$$\ce{NH2COONH4(s) <=> 2 NH3(g) + CO2(g)} \qquad K = \left(\frac{p(\ce{NH3})}{p^\circ}\right)^2\times\frac{p(\ce{CO2})}{p^\circ}$$

Assuming that you start this experiment with pure solid $\ce{NH2COONH4}$ in an evacuated container and allow it to dissociate until equilibrium is reached, show that the equilibrium constant can be rewritten as

$$K = \frac{4}{27}\left(\frac{p_\mathrm{tot}}{p^\circ}\right)^3.$$

Let $n_0$ be the initial amount of ammonium carbamate and $\alpha$ be the factor describing the extent of dissociation:

$$ \begin{array}{cccccccc} \ce{&NH2COONH4(s) &<=> &2 NH3(g) &+ &CO2(g)} &\quad &\text{Total}\\ & n_0 && 0 && 0 && n_0\\ & (1 - \alpha)n_0 && 2\alpha n_0 && \alpha n_0 && (1 + 2\alpha)n_0\\ \end{array} $$

We can express mole fraction $x_i$ and partial pressures $p_i$ for $i$th component as follows:

$$x(\ce{NH2COONH4}) = \frac{n(\ce{NH2COONH4})}{n_\mathrm{tot}} = \frac{(1 - \alpha)n_0}{(1 + 2\alpha)n_0} = \frac{1 - \alpha}{1 + 2\alpha}\tag{1}$$

$$x(\ce{NH3}) = \frac{n(\ce{NH3})}{n_\mathrm{tot}} = \frac{2\alpha}{1 + 2\alpha}\tag{2}$$

$$x(\ce{NH3}) = \frac{n(\ce{CO2})}{n_\mathrm{tot}} = \frac{\alpha}{1 + 2\alpha}\tag{3}$$

$$p(\ce{NH3}) = x(\ce{NH3})\cdot p_\mathrm{tot} = \frac{2\alpha p_\mathrm{tot}}{1 + 2\alpha}\tag{4}$$

$$p(\ce{CO2}) = x(\ce{CO2})\cdot p_\mathrm{tot} = \frac{\alpha p_\mathrm{tot}}{1 + 2\alpha}\tag{5}$$

Finally, plugging in the partial pressures into the given expression for the equilibrium constant:

$$ \begin{align} K &= \left(\frac{p(\ce{NH3})}{p^\circ}\right)^2 \times \frac{p(\ce{CO2})}{p^\circ} \\ &= \left(\frac{2\alpha p_\mathrm{tot}}{(1 + 2\alpha)p^\circ}\right)^2 \times \frac{\alpha p_\mathrm{tot}}{(1 + 2\alpha)p^\circ} \\ &= \frac{4\alpha^3p_\mathrm{tot}^3}{(1 + 2\alpha)^3(p^\circ)^3} \tag{6} \end{align} $$

This leads me to the right answer if I make an assumption that all of the ammonium carbamate dissociates. The question doesn’t say I could do this, hence why I’m not sure how to proceed. Any suggestions are greatly appreciated for deriving this.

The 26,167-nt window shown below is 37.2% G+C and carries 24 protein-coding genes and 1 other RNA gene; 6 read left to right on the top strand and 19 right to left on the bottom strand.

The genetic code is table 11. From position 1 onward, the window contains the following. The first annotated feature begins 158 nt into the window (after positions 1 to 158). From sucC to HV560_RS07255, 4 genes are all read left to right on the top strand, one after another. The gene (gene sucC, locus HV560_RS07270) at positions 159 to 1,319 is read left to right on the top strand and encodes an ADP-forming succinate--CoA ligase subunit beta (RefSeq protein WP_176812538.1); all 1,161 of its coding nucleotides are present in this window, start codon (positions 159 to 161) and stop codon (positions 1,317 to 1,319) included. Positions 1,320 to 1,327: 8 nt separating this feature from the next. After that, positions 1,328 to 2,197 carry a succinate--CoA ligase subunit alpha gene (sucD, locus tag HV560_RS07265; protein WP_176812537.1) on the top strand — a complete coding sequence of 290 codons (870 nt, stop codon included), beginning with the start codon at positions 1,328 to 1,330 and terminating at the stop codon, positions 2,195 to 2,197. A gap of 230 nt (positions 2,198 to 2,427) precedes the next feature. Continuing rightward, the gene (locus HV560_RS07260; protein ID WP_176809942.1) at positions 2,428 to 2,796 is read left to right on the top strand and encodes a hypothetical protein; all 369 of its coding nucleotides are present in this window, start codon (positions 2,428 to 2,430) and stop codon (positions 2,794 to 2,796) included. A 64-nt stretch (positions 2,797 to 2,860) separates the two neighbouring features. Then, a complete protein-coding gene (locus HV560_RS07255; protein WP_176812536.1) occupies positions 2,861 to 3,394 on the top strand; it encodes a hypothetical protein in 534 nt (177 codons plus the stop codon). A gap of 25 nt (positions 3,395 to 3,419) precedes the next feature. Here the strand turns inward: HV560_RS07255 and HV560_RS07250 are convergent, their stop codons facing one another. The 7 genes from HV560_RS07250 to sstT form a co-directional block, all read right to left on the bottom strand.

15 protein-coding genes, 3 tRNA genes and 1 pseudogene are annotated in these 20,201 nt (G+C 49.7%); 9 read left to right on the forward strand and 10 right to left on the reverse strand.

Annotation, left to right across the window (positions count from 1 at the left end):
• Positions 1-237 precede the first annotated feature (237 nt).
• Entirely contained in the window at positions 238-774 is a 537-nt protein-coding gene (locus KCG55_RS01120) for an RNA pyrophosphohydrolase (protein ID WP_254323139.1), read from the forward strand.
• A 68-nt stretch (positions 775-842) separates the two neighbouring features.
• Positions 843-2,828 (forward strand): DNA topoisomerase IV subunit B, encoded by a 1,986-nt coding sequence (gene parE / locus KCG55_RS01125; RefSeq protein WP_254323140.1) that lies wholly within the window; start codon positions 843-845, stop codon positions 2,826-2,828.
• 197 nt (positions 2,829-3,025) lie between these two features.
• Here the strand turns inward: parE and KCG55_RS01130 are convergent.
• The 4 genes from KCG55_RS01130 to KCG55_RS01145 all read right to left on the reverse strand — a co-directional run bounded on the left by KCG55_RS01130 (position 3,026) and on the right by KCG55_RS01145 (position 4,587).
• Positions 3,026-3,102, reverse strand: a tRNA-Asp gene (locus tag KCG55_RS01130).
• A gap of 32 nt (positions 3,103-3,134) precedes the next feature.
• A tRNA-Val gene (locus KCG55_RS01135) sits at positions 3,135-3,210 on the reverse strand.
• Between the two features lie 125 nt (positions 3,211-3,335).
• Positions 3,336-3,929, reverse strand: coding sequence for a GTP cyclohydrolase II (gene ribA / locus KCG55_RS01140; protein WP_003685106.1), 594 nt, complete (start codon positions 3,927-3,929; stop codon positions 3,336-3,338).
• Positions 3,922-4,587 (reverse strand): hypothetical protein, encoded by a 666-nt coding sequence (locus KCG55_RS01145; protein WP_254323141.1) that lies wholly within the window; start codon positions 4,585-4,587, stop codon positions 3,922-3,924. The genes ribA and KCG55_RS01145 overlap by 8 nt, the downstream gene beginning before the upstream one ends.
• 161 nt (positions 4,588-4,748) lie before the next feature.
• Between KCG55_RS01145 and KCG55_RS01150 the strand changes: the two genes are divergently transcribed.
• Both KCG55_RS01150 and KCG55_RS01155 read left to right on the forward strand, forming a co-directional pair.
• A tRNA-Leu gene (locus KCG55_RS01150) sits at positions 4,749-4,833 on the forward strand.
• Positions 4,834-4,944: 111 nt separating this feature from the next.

• 2
    $\begingroup$ Twice as many moles of $\ce{NH3}$ are formed as $\ce{CO2},$ so the partial pressure of $\ce{NH3}$ is $\frac{2}{3}p_\mathrm{tot}$ and the partial pressure of $\ce{CO2}$ is $\frac{1}{3}p_\mathrm{tot}$, where $p_\mathrm{tot}$ is the total pressure of the gases formed. Also, the carbamate is a solid species, so it is not involved in the equilibrium constant. $\endgroup$ Feb 1, 2021 at 15:22

1 Answer 1



$C$ represent $\ce{NH3}$

$D$ represent $\ce{CO2}$

The expression of $K$ given can be set in terms of $K_P$:

$$K=P_C^2\;P_D\;\left(\frac{1}{P^o}\right)^{\Delta n}$$

$$K=K_P\;\left(\frac{1}{P^o}\right)^{\Delta n}$$

$K_P$ can be set in terms of $K_X$:

$$K_P=K_X\;\left(P\right)^{\Delta n}$$

Substituting above:

$$K=K_X\;\left(\frac{P}{P^o}\right)^{\Delta n}$$

For this reaction, $\Delta n=3$, so we have:


Now, all we need to do is evaluate $K_X$.

Since total pressure $P$ only depends on products $C$ and $D$, and considering the fact that $C$ and $D$ are in a $2:1$ molar ratio:

$$X_C=\frac{c}{\Delta n}=\frac{2}{3}$$

$$X_D=\frac{d}{\Delta n}=\frac{1}{3}$$

We can now evaluate $K_X$:


Finally, substituting this value for $K_X$ above, we get:



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